Journal of the American Chemical Society 144:4 (2022) 1910-1920

Authors:

Songhua Cai, Jun Dai, Zhipeng Shao, Mathias Uller Rothmann, Yinglu Jia, Caiyun Gao, Mingwei Hao, Shuping Pang, Peng Wang, Shu Ping Lau, Kai Zhu, Joseph J Berry, Laura M Herz, Xiao Cheng Zeng, Yuanyuan Zhou

Abstract:

Deciphering the atomic and electronic structures of interfaces is key to developing state-of-the-art perovskite semiconductors. However, conventional characterization techniques have limited previous studies mainly to grain-boundary interfaces, whereas the intragrain-interface microstructures and their electronic properties have been much less revealed. Herein using scanning transmission electron microscopy, we resolved the atomic-scale structural information on three prototypical intragrain interfaces, unraveling intriguing features clearly different from those from previous observations based on standalone films or nanomaterial samples. These intragrain interfaces include composition boundaries formed by heterogeneous ion distribution, stacking faults resulted from wrongly stacked crystal planes, and symmetrical twinning boundaries. The atomic-scale imaging of these intragrain interfaces enables us to build unequivocal models for the ab initio calculation of electronic properties. Our results suggest that these structure interfaces are generally electronically benign, whereas their dynamic interaction with point defects can still evoke detrimental effects. This work paves the way toward a more complete fundamental understanding of the microscopic structure-property-performance relationship in metal halide perovskites.

Understanding and suppressing non-radiative losses in methylammonium-free wide-bandgap perovskite solar cells

Energy and Environmental Science Royal Society of Chemistry (2021)

Authors:

Robert DJ Oliver, Pietro Caprioglio, Francisco Peña-Camargo, Leonardo Buizza, Fengshuo Zu, Alexandra J Ramadan, Silvia Motti, Suhas Mahesh, Melissa McCarthy, Jonathan H Warby, Yen-Hung Lin, Norbert Koch, Steve Albrecht, Laura M Herz, Michael B Johnston, Dieter Neher, Martin Stolterfoht, Henry Snaith

Abstract:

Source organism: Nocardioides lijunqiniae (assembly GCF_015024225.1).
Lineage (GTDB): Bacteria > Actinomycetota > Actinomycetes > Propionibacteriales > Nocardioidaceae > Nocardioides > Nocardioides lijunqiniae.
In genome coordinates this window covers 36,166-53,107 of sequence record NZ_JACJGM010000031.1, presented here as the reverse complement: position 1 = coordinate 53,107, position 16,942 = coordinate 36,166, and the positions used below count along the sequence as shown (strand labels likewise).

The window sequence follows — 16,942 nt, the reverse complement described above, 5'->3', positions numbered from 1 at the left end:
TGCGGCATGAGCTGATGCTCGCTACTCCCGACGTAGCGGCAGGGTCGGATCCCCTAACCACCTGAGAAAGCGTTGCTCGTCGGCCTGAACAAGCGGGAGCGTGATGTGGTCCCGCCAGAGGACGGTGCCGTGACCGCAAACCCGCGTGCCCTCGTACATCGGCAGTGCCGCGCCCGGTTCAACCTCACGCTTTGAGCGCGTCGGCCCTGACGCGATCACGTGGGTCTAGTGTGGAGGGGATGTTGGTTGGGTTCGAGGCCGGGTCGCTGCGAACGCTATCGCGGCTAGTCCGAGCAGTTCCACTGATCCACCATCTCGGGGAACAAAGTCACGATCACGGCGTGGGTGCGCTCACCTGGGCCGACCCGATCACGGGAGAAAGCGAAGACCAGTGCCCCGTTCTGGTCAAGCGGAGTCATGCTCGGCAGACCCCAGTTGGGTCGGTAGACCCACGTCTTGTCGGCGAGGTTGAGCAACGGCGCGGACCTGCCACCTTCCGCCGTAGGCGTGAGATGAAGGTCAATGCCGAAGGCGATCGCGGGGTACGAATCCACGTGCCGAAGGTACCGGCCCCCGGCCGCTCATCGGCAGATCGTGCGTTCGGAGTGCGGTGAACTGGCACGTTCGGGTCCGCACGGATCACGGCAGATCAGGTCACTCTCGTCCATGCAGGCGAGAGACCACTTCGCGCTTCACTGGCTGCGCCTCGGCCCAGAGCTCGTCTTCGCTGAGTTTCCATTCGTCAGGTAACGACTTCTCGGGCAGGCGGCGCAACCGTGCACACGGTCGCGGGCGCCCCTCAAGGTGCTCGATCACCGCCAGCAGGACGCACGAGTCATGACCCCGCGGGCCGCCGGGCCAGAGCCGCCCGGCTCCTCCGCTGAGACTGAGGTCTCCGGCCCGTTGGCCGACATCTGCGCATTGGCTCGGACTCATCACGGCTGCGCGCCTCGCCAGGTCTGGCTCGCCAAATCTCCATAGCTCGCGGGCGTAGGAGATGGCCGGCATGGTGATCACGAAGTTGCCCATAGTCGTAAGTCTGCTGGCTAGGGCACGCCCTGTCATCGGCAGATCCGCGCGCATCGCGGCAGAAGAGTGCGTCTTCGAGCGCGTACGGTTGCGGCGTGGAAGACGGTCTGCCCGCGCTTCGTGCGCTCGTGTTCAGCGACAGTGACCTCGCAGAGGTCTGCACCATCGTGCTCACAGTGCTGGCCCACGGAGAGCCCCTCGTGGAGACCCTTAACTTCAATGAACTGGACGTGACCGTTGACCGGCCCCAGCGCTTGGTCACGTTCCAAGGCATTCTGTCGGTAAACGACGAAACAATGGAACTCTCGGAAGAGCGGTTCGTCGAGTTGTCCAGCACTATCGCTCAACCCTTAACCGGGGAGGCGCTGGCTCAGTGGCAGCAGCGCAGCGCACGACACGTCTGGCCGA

With power conversion efficiencies of perovskite-on-silicon and all-perovskite tandem solar cells increasing at rapid pace, wide bandgap (> 1.7 eV) metal-halide perovskites (MHPs) are becoming a major focus of academic and industrial photovoltaic research. Compared to their lower bandgap (< 1.6 eV) counterparts, these types of perovskites suffer from higher levels of non-radiative losses in both the bulk material and in device configurations, constraining their efficiencies far below their thermodynamic potential. In this work, we investigate the energy losses in methylammonium (MA) free high-Br-content widegap perovskites by using a combination of THz spectroscopy, steady-state and time-resolved photoluminescence, coupled with drift-diffusion simulations. The investigation of this system allows us to study charge-carrier recombination in these materials and devices in the absence of halide segregation due to the photostabilty of formamidinium-cesium based lead halide perovskites. We find that these perovskites are characterised by large non-radiative recombination losses in the bulk material and that the interfaces with transport layers in solar cell devices strongly limit their open-circuit voltage. In particular, we discover that the interface with the hole transport layer performs particularly poorly, in contrast to 1.6 eV bandgap MHPs which are generally limited by the interface with the electron-transport layer. To overcome these losses, we incorporate and investigate the recombination mechanisms present with perovskites treated with the ionic additive 1-butyl-1-methylpipiderinium tetrafluoroborate. We find that this additive not only improves the radiative efficiency of the bulk perovskite, but also reduces the non-radiative recombination at both the hole and electron transport layer interfaces of full photovoltaic devices. In addition to unravelling the beneficial effect of this specific treatment, we further optimise our solar cells by introducing an additional LiF interface treatment at the electron transport layer interface. Together these treatments enable MA-free 1.79 eV bandgap perovskite solar cells with open-circuit voltages of 1.22 V and power conversion efficiencies approaching 17 %, which is among the highest reported for this material system.